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‘It’s a joke’ - Adult arcades furious at government U-turn over June 15 reopening

PUBLISHED: 14:48 19 June 2020 | UPDATED: 17:16 20 June 2020

Charles Thurston, owner of The Mint, says he is furious at the government's decision not to allow adult gaming centres to open alongside high-street bookmakers on June 15. Photo: Charles Thurston/ Google

Charles Thurston, owner of The Mint, says he is furious at the government's decision not to allow adult gaming centres to open alongside high-street bookmakers on June 15. Photo: Charles Thurston/ Google

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Adult amusement arcades which were due to reopen on June 15 have hit out at the Government for an “11th hour U-turn” which has left the industry hanging in the balance.

Great Yarmouth's Marine Parade by night. Photo: Gina UpexGreat Yarmouth's Marine Parade by night. Photo: Gina Upex

The government initially took the view that adult gaming centres (AGCs) were akin to high-street betting shops and could open June 15 under the banner of “non-essential retail” rather than leisure - a category which family amusement arcades, with their 2p slot machines and high customer turnover, more clearly falls under.

But at the “11th hour” on June 11, AGC operators were suddenly informed the government had changed its mind. The bookies, however, were allowed to go ahead and open.

Charles Thurston, who owns The Mint and Silver Slipper arcades in Great Yarmouth, said he was furious at the government’s backtrack.

He said: “This decision, communicated to us via email just days before we were due to re-open, has come as a massive shock.”

But in response, a spokesperson for the government said: “All decisions on reopening businesses are made taking into account the latest scientific advice.

Grat Yarmouth's seafront is desperate to open up, with Mr Thurston stressing that people Grat Yarmouth's seafront is desperate to open up, with Mr Thurston stressing that people "want to get back to work" at his arcades. Picture: DENISE BRADLEY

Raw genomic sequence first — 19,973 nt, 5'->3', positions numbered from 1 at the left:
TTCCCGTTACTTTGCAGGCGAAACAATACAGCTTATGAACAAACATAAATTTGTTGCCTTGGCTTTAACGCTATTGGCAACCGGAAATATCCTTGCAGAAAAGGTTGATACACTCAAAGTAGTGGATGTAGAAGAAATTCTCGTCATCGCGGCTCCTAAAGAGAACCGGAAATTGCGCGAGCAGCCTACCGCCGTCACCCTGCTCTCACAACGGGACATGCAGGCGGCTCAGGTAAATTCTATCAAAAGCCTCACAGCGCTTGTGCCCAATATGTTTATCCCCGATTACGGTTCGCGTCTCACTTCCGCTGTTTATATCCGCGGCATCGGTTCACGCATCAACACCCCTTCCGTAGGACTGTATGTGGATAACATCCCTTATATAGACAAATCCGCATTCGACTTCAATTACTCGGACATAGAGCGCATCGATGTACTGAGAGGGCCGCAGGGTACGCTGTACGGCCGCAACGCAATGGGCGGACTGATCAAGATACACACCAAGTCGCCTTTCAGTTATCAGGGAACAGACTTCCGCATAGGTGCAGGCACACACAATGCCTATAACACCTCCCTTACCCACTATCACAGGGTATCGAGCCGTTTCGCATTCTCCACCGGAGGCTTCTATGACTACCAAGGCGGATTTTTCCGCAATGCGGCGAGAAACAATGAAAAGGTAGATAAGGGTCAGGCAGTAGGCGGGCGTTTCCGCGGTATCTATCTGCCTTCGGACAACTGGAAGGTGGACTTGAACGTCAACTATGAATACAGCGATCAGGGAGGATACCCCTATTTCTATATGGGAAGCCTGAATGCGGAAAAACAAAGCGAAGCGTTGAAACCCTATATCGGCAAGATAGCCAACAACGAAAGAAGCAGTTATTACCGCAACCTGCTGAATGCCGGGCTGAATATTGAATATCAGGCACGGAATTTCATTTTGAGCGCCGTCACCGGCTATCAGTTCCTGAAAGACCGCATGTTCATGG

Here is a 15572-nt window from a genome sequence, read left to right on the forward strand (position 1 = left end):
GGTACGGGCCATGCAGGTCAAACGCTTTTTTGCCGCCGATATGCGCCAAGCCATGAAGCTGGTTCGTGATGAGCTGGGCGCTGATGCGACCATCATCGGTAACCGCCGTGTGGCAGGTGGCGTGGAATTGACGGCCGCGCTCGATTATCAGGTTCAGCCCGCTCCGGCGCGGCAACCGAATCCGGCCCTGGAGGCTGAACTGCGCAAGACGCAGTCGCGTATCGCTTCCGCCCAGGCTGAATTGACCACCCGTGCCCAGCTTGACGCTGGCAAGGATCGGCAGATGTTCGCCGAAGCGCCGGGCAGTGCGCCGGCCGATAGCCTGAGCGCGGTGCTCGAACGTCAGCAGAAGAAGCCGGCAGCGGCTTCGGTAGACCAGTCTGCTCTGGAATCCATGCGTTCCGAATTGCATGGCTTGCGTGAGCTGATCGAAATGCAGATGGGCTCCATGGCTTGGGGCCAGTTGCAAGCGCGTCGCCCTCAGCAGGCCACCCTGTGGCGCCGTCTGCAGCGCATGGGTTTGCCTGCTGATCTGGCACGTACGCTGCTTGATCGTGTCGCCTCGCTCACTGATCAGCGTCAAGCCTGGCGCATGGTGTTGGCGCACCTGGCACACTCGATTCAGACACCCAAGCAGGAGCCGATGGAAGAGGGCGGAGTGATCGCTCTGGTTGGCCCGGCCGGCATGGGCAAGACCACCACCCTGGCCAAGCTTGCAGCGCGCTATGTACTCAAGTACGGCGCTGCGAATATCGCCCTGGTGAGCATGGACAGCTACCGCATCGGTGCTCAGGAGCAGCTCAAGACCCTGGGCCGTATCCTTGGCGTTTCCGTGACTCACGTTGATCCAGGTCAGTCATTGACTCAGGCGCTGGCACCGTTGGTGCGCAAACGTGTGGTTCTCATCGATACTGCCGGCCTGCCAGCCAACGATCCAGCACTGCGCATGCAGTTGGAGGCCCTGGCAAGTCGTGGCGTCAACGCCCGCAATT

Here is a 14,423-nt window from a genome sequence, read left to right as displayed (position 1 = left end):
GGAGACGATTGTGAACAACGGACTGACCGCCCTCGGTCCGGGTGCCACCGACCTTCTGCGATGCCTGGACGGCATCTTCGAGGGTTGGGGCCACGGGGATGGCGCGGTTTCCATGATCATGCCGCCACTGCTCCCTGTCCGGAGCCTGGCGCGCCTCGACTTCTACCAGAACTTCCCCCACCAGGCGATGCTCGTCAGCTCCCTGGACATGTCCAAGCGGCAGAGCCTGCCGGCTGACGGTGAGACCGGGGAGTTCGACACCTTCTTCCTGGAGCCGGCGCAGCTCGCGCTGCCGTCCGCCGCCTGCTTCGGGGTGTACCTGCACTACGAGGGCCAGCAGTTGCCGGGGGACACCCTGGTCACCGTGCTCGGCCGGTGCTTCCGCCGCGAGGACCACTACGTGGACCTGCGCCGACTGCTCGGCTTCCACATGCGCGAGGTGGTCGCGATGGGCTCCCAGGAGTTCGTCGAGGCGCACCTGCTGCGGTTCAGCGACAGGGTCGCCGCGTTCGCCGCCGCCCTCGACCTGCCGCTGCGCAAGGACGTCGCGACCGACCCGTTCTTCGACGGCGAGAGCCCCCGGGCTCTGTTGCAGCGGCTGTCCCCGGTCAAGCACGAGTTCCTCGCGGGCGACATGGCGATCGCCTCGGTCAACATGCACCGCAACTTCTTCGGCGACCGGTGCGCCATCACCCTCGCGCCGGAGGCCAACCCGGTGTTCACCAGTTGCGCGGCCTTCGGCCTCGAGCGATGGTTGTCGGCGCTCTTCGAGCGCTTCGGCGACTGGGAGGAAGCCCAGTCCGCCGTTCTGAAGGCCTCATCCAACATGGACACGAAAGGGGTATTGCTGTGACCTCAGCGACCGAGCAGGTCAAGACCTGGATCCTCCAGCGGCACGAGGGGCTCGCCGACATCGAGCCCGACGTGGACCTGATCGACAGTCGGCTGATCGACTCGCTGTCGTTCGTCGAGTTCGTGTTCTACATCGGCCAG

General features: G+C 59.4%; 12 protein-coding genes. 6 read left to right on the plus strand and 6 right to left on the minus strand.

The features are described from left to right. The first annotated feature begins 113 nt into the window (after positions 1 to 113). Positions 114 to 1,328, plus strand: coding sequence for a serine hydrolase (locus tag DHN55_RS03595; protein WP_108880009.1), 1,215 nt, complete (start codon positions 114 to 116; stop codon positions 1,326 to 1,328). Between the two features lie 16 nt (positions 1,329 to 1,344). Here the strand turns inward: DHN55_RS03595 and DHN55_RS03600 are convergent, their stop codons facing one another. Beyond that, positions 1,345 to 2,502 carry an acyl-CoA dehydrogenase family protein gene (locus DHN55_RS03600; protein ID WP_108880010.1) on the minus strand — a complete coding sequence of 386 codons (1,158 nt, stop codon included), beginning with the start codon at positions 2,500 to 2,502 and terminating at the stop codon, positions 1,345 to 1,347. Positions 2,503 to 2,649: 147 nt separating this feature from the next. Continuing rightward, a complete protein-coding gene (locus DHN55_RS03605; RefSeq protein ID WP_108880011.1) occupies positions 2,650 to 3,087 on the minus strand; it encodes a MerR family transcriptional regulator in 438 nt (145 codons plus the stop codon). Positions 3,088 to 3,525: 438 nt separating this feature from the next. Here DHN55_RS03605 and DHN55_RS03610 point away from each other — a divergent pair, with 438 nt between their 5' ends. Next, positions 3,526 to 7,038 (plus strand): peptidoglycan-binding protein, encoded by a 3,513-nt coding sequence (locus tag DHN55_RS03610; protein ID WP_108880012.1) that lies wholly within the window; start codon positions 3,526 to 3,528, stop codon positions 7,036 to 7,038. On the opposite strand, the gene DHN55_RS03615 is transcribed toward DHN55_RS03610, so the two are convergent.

“We are working directly with BACTA and other representatives from the leisure industry on finalising guidance that will help arcades reopen when it is safe to do so.”

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They added that arcades would be considered as part of the next phase of re-openings in July.

But Mr Thurston said the decision was “completely irrational” and felt like “a kick in the teeth”.

Merkur Cashino in Lowestoft, part of a Milton-Keynes owned branch, said they were Merkur Cashino in Lowestoft, part of a Milton-Keynes owned branch, said they were "disappointed" in the government's U-turn given that stringent safety measures had already been put in place. Photo: Google

Likewise, for the Merkur Cashino in Lowestoft, things were “completely ready to go” before the news came in last Thursday.

Mark Schertle, chief operating officer for the company, said: “Our entire team is disappointed by this decision.

“It is understood the government believes ‘arcades’ would not be able to comply with guidelines for retail because the customers require ‘dwell time’ to partake in the activity.

“I don’t understand how they can make a decision like this at the 11th hour when all of our preparations were nearly complete.”

An inside look at what a socially distanced, covid-proof Cashino would have looked like, before the government decided re-opening was An inside look at what a socially distanced, covid-proof Cashino would have looked like, before the government decided re-opening was "too risky". Photo: Tony Slater

Safety measures included every second machine blocked off, PPE provision, limited customer numbers and a wipe-down of each machine between use.


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